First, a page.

CATHERINE: We are so tired. Thank you for your kindness.
ELIZA: You can rest here all day. It's too dangerous to travel during daylight.
NARRATOR 2: As soon as night falls, Ezekiel loads the group into his wagon.
NARRATOR 1: He covers them with blankets and piles fruits and vegetables on top to hide them. He drives until it is almost light.
EZEKIEL: I must turn back here. Men are watching me, too. If you follow this road you can reach the next stop in two nights. Best of luck to you all.
NARRATOR 2: Hours later, they are walking next to the road. Harriet senses that they are in danger.
HARRIET: We must stop here and cross the river.
JOHN: That's the wrong direction!
CATHERINE: I won't get in the freezing water. You're crazy!
HARRIET: You can't go back. None of you. They will whip you and make you tell them how we got away and who we stayed with. You will put everyone in jeopardy!
WILLIAM: She's right, Catherine. We have to stay together.
HARRIET: Come on. Follow me.
NARRATOR 1: Harriet starts to walk into the river. The water rises to her ankles, then her knees. Soon it's above her waist.
NARRATOR 2: Harriet keeps going. The others stand on the bank watching in disbelief.
BENJIE: Harriet, we're going to drown if we follow you!
NARRATOR 1: But Harriet has faith. Even when the water reaches her chin, she continues. At last, the river becomes shallow again.
NARRATOR 2: She reaches the other side, and the others step into the river to join her.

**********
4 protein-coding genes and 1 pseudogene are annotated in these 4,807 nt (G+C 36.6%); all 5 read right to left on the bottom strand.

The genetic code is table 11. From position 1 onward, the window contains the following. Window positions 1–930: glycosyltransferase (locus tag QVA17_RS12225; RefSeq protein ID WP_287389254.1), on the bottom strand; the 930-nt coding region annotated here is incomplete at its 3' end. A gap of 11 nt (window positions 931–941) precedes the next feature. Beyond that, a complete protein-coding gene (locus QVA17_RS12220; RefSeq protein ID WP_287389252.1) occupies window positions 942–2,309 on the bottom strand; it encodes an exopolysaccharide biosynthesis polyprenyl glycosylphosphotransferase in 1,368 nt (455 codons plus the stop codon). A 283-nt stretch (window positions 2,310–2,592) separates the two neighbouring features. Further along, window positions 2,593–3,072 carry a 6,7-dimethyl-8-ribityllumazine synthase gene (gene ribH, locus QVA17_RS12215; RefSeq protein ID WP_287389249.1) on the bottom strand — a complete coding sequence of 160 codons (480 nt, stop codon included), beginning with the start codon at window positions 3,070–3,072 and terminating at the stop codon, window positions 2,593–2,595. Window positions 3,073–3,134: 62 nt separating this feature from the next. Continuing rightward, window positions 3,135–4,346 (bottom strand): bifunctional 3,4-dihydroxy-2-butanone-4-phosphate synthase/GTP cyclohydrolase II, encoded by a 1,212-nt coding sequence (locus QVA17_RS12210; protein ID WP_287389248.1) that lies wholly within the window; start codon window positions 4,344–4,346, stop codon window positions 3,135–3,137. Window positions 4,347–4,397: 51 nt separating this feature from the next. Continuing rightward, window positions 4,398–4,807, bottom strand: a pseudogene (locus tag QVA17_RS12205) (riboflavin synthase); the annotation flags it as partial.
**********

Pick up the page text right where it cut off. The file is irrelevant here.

HARRIET: We'll be safe over here. Let's sleep for a few hours in the tall grass.
NARRATOR 1: The next morning, they find a path that leads them back to the road they were on the day before.
HARRIET: Look, the patrollers have been here looking for us.
BENJIE: How can you tell?
WILLIAM: The grass has been trampled by horses.
JOHN: And look at these cigar butts.
CATHERINE: Harriet, if we hadn't crossed the river when we did, we would have been caught!
NARRATOR 2: After traveling for weeks, Harriet's group arrives in Pennsylvania. They go straight to the Anti-Slavery Society.
STILL: Welcome to Philadelphia.
WILLIAM: We are mighty happy to be here.
STILL I'm sorry to say that even though you are in a free state, you are not yet free.
BENJIE: Why is that?
HARRIET: Because the Fugitive Slave Law has been passed. Any runaway slave who is caught, even up North, can be arrested and sent back South.
JOHN: Where can we go to be truly free?
HARRIET: I will lead you all the way to Canada.
NARRATOR 1: Harriet brings her family safely to Canada, where they live the rest of their lives as free people.
NARRATOR 2: Harriet becomes a conductor on the Underground Railroad.
NARRATOR 1: She repeatedly sneaks back to the South to lead groups of slaves to freedom.